21st Century Migration: Opportunity, Calamity or Weapon of War? A Critical Discourse Analysis

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Abstract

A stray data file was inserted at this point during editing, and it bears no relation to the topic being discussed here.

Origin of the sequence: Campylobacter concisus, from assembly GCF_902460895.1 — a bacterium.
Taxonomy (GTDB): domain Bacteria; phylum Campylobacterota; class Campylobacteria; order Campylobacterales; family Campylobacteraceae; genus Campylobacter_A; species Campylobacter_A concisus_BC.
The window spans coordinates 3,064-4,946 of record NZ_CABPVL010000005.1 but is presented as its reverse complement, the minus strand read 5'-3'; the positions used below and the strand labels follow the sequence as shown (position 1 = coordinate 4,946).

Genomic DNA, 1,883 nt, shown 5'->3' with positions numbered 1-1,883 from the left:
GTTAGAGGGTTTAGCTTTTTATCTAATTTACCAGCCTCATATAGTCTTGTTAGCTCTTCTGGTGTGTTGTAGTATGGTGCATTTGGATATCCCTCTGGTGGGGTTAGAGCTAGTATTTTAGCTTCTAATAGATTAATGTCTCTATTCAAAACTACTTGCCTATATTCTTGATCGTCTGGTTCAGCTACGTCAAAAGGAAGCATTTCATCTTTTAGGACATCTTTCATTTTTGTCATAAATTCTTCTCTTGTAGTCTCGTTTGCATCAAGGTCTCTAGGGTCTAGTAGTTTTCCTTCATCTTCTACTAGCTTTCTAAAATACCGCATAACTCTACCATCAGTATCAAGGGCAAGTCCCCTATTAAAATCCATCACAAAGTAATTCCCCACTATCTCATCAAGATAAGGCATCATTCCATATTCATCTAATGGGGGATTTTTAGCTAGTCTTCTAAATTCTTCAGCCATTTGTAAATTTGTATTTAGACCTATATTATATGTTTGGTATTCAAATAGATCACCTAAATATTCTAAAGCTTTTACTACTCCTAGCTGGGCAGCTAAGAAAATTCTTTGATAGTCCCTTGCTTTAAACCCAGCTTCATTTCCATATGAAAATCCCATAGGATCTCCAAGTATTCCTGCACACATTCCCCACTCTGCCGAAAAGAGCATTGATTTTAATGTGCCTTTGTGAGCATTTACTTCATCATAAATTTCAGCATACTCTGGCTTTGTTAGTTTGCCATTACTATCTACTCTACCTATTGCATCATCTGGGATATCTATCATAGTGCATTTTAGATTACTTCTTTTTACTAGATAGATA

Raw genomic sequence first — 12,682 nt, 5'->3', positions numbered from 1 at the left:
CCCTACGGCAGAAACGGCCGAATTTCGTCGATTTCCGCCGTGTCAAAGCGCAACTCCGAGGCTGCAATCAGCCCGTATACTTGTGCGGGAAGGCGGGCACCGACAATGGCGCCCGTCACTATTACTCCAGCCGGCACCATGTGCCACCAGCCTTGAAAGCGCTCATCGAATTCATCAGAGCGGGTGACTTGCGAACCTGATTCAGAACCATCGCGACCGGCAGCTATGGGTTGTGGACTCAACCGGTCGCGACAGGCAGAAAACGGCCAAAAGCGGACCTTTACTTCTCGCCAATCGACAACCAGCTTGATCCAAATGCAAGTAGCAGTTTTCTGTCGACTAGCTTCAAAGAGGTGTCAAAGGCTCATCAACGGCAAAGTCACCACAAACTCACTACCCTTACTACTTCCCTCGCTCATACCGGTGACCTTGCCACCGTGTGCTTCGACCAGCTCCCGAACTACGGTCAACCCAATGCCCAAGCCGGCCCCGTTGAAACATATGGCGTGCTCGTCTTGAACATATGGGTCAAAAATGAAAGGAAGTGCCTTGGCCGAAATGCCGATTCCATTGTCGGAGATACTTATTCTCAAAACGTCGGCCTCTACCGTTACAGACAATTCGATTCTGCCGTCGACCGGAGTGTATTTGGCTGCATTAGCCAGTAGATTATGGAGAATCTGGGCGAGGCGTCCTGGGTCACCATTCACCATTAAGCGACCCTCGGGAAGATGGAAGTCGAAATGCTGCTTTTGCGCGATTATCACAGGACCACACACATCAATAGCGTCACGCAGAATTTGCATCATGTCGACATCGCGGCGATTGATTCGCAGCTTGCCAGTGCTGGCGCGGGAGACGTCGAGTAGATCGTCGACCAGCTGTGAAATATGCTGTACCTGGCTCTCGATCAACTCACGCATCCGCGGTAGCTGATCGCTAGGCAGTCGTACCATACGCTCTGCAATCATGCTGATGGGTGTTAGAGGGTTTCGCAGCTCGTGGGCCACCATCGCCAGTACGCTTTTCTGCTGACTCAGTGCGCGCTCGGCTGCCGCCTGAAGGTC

Migration flows from the Global South is one of most pertinent sociopolitical issues influencing 21st century geopolitics with wider connotations to social, cultural and political developments in modern world. Issues originating from mass migration, were not predicted and dealt with time, hence significant and constant political and scientific efforts are being invested to regulate and outline a sustainable migration model which will include all political, sociocultural and economic parameters. Main research objective takes a comparative prospective between migration issues in the EU and Russian Federation with accent on illegal migration. Main questions are if liberal EU policy towards migration is causing a rise of radicalism among indigenous (native EU) population, moreover if the core European/Christian values are under pressure and as well if there is a decline in EU living standard. This article is determining key factors and analyzing possible political impacts of migration, particularly illegal migration towards the European Union keeping in prospective recent events of the European Migration Crisis 2015. Analysis in this article lies in the realist school of thought in international politics and it uses empirical approach and comparative methods of Comparative politics in political science.